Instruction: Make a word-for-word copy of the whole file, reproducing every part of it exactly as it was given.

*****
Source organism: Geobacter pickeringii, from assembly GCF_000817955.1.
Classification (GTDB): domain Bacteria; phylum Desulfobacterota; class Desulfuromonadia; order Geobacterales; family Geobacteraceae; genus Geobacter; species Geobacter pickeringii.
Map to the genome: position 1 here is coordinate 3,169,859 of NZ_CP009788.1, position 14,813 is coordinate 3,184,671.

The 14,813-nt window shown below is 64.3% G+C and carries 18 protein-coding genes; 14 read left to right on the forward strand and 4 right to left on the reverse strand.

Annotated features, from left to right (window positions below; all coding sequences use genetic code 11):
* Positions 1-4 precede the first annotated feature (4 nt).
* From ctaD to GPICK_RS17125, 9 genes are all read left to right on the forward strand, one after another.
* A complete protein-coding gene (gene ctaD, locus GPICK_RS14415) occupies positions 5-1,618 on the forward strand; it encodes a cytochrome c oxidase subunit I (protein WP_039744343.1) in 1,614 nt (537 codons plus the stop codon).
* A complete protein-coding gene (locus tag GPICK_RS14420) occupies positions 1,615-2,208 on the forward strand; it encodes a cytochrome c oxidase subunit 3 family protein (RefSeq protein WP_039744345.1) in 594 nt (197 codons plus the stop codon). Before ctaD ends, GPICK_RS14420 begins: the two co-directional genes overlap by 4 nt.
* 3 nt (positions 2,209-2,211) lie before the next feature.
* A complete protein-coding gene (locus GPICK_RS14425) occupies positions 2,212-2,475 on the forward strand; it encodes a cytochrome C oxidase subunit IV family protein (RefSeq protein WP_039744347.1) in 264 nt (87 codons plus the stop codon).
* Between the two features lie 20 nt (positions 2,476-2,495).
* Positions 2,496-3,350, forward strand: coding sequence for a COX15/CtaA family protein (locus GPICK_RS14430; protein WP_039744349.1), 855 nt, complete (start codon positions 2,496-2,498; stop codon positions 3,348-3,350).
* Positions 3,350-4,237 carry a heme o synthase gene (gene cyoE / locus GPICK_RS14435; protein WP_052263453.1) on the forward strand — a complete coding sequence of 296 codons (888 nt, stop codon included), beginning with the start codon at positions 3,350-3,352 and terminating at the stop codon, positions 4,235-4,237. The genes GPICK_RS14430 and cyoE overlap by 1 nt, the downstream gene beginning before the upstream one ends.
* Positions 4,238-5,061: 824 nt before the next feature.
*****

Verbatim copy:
Source organism: Geobacter pickeringii, from assembly GCF_000817955.1.
Classification (GTDB): domain Bacteria; phylum Desulfobacterota; class Desulfuromonadia; order Geobacterales; family Geobacteraceae; genus Geobacter; species Geobacter pickeringii.
Map to the genome: position 1 here is coordinate 3,169,859 of NZ_CP009788.1, position 14,813 is coordinate 3,184,671.

The 14,813-nt window shown below is 64.3% G+C and carries 18 protein-coding genes; 14 read left to right on the forward strand and 4 right to left on the reverse strand.

Annotated features, from left to right (window positions below; all coding sequences use genetic code 11):
* Positions 1-4 precede the first annotated feature (4 nt).
* From ctaD to GPICK_RS17125, 9 genes are all read left to right on the forward strand, one after another.
* A complete protein-coding gene (gene ctaD, locus GPICK_RS14415) occupies positions 5-1,618 on the forward strand; it encodes a cytochrome c oxidase subunit I (protein WP_039744343.1) in 1,614 nt (537 codons plus the stop codon).
* A complete protein-coding gene (locus tag GPICK_RS14420) occupies positions 1,615-2,208 on the forward strand; it encodes a cytochrome c oxidase subunit 3 family protein (RefSeq protein WP_039744345.1) in 594 nt (197 codons plus the stop codon). Before ctaD ends, GPICK_RS14420 begins: the two co-directional genes overlap by 4 nt.
* 3 nt (positions 2,209-2,211) lie before the next feature.
* A complete protein-coding gene (locus GPICK_RS14425) occupies positions 2,212-2,475 on the forward strand; it encodes a cytochrome C oxidase subunit IV family protein (RefSeq protein WP_039744347.1) in 264 nt (87 codons plus the stop codon).
* Between the two features lie 20 nt (positions 2,476-2,495).
* Positions 2,496-3,350, forward strand: coding sequence for a COX15/CtaA family protein (locus GPICK_RS14430; protein WP_039744349.1), 855 nt, complete (start codon positions 2,496-2,498; stop codon positions 3,348-3,350).
* Positions 3,350-4,237 carry a heme o synthase gene (gene cyoE / locus GPICK_RS14435; protein WP_052263453.1) on the forward strand — a complete coding sequence of 296 codons (888 nt, stop codon included), beginning with the start codon at positions 3,350-3,352 and terminating at the stop codon, positions 4,235-4,237. The genes GPICK_RS14430 and cyoE overlap by 1 nt, the downstream gene beginning before the upstream one ends.
* Positions 4,238-5,061: 824 nt before the next feature.